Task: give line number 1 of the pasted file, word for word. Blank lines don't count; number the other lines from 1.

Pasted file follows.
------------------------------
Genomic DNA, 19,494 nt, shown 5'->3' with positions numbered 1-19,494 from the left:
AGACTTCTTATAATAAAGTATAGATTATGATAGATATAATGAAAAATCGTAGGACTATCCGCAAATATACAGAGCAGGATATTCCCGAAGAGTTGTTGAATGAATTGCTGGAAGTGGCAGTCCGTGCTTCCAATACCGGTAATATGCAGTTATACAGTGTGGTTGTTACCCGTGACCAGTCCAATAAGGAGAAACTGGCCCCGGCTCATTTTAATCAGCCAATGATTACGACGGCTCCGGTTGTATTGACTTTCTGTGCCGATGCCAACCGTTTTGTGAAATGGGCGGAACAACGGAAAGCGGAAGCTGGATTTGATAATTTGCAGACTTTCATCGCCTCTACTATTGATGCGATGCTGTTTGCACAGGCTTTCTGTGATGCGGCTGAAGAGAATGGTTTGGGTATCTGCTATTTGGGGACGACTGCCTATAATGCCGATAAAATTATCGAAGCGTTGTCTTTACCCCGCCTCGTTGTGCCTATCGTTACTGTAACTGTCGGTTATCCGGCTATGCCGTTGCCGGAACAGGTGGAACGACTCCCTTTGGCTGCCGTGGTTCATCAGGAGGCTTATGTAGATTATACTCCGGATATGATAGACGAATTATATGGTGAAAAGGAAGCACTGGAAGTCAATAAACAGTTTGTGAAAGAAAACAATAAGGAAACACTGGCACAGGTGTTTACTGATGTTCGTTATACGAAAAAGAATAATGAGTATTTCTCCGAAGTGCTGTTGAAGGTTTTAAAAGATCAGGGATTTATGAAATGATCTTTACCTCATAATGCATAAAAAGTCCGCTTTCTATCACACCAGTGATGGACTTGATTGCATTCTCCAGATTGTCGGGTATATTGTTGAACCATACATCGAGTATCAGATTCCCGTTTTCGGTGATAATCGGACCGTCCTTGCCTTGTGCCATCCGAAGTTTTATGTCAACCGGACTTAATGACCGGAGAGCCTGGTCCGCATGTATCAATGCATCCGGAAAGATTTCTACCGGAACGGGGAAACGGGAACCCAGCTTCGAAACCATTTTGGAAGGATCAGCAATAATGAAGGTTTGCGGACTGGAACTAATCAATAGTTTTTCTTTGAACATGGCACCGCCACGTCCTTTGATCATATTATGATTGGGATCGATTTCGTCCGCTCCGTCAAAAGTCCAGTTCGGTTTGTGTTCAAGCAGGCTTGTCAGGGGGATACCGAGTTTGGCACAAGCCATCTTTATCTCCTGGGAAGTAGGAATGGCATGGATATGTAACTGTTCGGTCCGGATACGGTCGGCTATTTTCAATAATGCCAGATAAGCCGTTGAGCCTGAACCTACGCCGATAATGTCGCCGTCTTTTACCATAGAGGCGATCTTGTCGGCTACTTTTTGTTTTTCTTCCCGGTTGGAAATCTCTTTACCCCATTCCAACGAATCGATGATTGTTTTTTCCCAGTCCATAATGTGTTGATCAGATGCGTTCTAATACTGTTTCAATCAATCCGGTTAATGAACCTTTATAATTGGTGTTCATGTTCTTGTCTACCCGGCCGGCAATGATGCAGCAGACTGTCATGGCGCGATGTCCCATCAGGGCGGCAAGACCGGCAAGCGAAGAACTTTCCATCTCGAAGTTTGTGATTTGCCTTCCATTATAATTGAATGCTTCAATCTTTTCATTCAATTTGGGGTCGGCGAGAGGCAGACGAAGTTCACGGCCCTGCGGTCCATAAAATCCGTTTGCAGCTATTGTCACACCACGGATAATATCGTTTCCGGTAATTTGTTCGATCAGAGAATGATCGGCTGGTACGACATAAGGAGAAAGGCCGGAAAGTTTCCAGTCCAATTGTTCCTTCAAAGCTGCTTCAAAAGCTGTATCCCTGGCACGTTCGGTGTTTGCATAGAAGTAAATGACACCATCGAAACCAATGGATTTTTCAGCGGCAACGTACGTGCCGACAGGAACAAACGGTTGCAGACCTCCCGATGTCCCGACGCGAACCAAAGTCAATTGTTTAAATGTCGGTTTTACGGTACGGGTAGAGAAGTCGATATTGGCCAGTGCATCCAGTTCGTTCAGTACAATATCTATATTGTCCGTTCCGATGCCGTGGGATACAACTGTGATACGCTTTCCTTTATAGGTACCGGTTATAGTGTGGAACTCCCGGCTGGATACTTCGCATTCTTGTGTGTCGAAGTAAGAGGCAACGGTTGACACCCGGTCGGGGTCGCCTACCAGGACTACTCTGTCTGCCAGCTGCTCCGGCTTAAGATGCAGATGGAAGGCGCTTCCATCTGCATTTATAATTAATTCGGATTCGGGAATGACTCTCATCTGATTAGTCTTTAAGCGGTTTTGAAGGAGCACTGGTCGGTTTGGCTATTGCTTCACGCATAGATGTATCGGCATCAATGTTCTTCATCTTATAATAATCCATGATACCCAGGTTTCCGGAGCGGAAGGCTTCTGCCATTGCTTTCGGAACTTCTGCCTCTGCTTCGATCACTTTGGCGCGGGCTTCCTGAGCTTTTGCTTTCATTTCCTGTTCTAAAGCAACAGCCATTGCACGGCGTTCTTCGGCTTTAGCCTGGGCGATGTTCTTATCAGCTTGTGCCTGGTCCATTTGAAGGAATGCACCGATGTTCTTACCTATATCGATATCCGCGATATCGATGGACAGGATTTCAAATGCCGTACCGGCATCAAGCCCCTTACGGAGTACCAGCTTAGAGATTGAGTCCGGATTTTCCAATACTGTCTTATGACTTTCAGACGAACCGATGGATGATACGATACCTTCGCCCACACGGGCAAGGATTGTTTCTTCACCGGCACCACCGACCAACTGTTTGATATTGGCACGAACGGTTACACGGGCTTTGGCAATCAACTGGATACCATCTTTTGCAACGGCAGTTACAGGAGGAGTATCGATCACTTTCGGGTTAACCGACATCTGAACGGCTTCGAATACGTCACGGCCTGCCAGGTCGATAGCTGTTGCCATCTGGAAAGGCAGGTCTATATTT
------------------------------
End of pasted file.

Genomic DNA, 19,494 nt, shown 5'->3' with positions numbered 1-19,494 from the left: